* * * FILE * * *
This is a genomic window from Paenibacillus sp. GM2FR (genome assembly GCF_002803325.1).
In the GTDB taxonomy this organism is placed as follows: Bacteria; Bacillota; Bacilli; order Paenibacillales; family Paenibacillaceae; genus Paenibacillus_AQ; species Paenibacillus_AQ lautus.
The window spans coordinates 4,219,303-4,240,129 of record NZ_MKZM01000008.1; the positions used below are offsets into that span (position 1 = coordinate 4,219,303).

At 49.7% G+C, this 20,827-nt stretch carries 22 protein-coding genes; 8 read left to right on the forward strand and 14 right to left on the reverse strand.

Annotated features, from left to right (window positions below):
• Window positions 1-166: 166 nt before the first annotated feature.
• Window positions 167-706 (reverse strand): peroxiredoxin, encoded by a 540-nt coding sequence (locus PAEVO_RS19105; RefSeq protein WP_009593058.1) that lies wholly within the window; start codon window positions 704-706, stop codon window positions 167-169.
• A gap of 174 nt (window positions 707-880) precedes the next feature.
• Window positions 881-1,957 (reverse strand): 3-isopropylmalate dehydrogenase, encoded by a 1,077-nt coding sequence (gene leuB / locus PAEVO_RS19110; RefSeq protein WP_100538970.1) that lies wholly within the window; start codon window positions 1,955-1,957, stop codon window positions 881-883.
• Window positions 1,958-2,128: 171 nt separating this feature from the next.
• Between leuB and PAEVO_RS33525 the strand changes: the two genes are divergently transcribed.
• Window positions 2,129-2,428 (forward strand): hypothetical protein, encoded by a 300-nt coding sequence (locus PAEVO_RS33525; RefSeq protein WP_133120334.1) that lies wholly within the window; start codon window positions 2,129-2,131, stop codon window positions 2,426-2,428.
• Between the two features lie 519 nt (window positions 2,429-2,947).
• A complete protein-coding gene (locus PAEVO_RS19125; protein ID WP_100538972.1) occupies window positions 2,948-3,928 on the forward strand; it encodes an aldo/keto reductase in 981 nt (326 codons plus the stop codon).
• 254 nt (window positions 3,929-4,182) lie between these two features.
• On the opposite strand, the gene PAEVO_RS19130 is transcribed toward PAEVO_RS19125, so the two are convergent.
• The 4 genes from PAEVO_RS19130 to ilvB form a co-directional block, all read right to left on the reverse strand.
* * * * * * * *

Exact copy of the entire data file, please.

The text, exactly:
This is a genomic window from Paenibacillus sp. GM2FR (genome assembly GCF_002803325.1).
In the GTDB taxonomy this organism is placed as follows: Bacteria; Bacillota; Bacilli; order Paenibacillales; family Paenibacillaceae; genus Paenibacillus_AQ; species Paenibacillus_AQ lautus.
The window spans coordinates 4,219,303-4,240,129 of record NZ_MKZM01000008.1; the positions used below are offsets into that span (position 1 = coordinate 4,219,303).

At 49.7% G+C, this 20,827-nt stretch carries 22 protein-coding genes; 8 read left to right on the forward strand and 14 right to left on the reverse strand.

Annotated features, from left to right (window positions below):
• Window positions 1-166: 166 nt before the first annotated feature.
• Window positions 167-706 (reverse strand): peroxiredoxin, encoded by a 540-nt coding sequence (locus PAEVO_RS19105; RefSeq protein WP_009593058.1) that lies wholly within the window; start codon window positions 704-706, stop codon window positions 167-169.
• A gap of 174 nt (window positions 707-880) precedes the next feature.
• Window positions 881-1,957 (reverse strand): 3-isopropylmalate dehydrogenase, encoded by a 1,077-nt coding sequence (gene leuB / locus PAEVO_RS19110; RefSeq protein WP_100538970.1) that lies wholly within the window; start codon window positions 1,955-1,957, stop codon window positions 881-883.
• Window positions 1,958-2,128: 171 nt separating this feature from the next.
• Between leuB and PAEVO_RS33525 the strand changes: the two genes are divergently transcribed.
• Window positions 2,129-2,428 (forward strand): hypothetical protein, encoded by a 300-nt coding sequence (locus PAEVO_RS33525; RefSeq protein WP_133120334.1) that lies wholly within the window; start codon window positions 2,129-2,131, stop codon window positions 2,426-2,428.
• Between the two features lie 519 nt (window positions 2,429-2,947).
• A complete protein-coding gene (locus PAEVO_RS19125; protein ID WP_100538972.1) occupies window positions 2,948-3,928 on the forward strand; it encodes an aldo/keto reductase in 981 nt (326 codons plus the stop codon).
• 254 nt (window positions 3,929-4,182) lie between these two features.
• On the opposite strand, the gene PAEVO_RS19130 is transcribed toward PAEVO_RS19125, so the two are convergent.
• The 4 genes from PAEVO_RS19130 to ilvB form a co-directional block, all read right to left on the reverse strand.